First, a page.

WordReference Random House Learner's Dictionary of American English © 2017
ad•a•mant /ˈædəmənt, -ˌmænt/USA pronunciation   adj. 
  1. unyielding;
    inflexible:an adamant refusal.[be + ~ (+ that clause)]He was adamant that he was in the right.
ad•a•mant•ly, adv. 

WordReference Random House Unabridged Dictionary of American English © 2017
ad•a•mant  (adə mənt, -mant′),USA pronunciation adj. 
  1. utterly unyielding in attitude or opinion in spite of all appeals, urgings, etc.
  2. too hard to cut, break, or pierce.

  1. any impenetrably or unyieldingly hard substance.
  2. Jewelrya legendary stone of impenetrable hardness, formerly sometimes identified with the diamond.
ad•a•man•cy  (adə mən sē),USA pronunciation  ad′a•mance, n.  ada•mant•ly, adv. 
  • Latin
  • Vulgar Latin *adimant-
  • Middle French aimant
  • Medieval Latin) and Middle English aymont
  • Greek, equivalent. to a- a-6 + -damant- verbal adjective, adjectival of damân to tame, conquer; replacing Old English athamans (
  • Latin adamant- (stem of adamas) hard metal (perh. steel), diamond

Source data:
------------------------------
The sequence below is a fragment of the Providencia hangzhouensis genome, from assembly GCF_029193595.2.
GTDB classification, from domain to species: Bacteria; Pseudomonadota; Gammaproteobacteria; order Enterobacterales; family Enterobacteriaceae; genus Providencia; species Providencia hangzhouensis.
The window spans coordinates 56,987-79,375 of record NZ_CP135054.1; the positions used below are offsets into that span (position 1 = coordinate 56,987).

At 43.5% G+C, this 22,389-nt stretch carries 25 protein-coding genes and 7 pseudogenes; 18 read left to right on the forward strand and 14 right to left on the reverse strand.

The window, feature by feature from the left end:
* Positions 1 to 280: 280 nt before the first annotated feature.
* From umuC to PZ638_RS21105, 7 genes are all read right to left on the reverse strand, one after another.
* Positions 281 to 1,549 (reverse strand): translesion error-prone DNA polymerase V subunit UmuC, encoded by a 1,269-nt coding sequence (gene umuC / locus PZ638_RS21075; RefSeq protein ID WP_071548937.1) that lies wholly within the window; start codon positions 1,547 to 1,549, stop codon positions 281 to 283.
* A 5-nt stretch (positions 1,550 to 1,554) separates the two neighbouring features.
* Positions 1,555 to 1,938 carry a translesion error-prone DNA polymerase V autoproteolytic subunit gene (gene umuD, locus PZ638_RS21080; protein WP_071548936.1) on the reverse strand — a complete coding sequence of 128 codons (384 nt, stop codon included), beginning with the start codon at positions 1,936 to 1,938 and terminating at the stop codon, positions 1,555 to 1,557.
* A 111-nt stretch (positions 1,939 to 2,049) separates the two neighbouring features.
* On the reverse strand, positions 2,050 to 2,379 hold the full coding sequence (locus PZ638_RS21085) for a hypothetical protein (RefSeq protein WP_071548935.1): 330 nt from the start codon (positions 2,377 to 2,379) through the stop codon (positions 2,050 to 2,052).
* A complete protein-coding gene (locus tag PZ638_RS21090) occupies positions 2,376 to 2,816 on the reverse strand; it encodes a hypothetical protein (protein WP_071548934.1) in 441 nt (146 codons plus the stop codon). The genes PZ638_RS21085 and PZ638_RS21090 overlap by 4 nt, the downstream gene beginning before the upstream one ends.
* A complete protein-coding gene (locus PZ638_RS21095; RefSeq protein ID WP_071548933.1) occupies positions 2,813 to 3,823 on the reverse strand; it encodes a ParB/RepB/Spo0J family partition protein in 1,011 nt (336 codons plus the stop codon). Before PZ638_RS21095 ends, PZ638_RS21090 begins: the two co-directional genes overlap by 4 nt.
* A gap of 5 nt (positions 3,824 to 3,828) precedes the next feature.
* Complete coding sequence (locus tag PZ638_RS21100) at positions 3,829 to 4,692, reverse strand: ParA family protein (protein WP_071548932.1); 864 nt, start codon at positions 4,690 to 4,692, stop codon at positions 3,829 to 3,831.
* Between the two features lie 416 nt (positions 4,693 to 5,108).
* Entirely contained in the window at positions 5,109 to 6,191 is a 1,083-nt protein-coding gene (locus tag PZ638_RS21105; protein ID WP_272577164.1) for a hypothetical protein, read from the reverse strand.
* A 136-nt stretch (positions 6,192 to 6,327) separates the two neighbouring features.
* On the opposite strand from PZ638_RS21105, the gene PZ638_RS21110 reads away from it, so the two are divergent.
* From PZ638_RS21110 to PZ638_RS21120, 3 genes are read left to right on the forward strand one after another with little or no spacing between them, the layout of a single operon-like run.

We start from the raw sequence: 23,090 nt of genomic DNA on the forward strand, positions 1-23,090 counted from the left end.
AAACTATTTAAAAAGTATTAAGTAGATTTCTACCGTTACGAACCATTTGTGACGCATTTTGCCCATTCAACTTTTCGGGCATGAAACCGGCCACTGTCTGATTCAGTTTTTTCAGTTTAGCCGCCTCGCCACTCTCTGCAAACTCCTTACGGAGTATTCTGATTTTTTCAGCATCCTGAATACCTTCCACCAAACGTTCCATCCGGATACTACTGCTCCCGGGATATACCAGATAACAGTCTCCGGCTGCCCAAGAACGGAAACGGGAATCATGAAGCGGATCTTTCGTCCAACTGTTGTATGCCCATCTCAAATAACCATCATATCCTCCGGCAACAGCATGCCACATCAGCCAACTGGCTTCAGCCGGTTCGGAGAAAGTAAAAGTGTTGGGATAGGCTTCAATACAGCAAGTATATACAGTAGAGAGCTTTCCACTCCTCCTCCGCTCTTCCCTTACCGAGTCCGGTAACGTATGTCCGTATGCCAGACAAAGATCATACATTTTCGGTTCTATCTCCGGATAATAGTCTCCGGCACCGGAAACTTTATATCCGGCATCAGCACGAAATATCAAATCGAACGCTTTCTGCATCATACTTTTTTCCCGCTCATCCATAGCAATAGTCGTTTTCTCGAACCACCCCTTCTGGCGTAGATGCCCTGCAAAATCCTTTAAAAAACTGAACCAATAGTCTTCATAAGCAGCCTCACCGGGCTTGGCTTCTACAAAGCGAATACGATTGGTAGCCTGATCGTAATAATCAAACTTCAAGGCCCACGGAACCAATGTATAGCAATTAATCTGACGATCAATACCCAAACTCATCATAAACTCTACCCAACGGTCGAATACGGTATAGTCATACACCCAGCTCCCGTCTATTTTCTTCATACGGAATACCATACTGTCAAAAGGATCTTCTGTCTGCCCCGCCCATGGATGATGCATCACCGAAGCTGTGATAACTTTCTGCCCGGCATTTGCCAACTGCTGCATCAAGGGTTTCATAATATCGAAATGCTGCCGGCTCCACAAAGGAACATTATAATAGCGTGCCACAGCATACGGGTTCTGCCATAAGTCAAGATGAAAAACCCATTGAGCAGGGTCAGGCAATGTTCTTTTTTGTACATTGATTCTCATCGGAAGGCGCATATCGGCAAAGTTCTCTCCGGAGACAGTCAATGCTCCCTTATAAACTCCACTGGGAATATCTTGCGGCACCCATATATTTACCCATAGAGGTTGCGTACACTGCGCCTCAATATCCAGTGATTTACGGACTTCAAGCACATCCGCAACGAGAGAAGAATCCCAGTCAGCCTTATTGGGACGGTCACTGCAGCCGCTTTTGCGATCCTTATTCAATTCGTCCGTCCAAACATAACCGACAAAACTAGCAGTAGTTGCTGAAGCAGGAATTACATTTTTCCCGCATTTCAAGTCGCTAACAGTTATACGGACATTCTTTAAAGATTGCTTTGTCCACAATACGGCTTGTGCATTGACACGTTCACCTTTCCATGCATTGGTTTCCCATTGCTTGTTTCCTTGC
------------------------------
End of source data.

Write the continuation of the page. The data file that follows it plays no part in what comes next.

• Old French adamaunt
  • bef. 900; Middle English
    • 1.See corresponding entry in Unabridged inflexible, rigid, uncompromising.
    • 1.See corresponding entry in Unabridged flexible, easygoing, yielding.

Collins Concise English Dictionary © HarperCollins Publishers::

adamant /ˈædəmənt/ adj
  1. unshakable in purpose, determination, or opinion; unyielding
  1. any extremely hard or apparently unbreakable substance
  2. a legendary stone said to be impenetrable, often identified with the diamond or loadstone
Etymology: Old English: from Latin adamant-, stem of adamas, from Greek; literal meaning perhaps: unconquerable, from a-1 + daman to tame, conquer

'adamant' also found in these entries:

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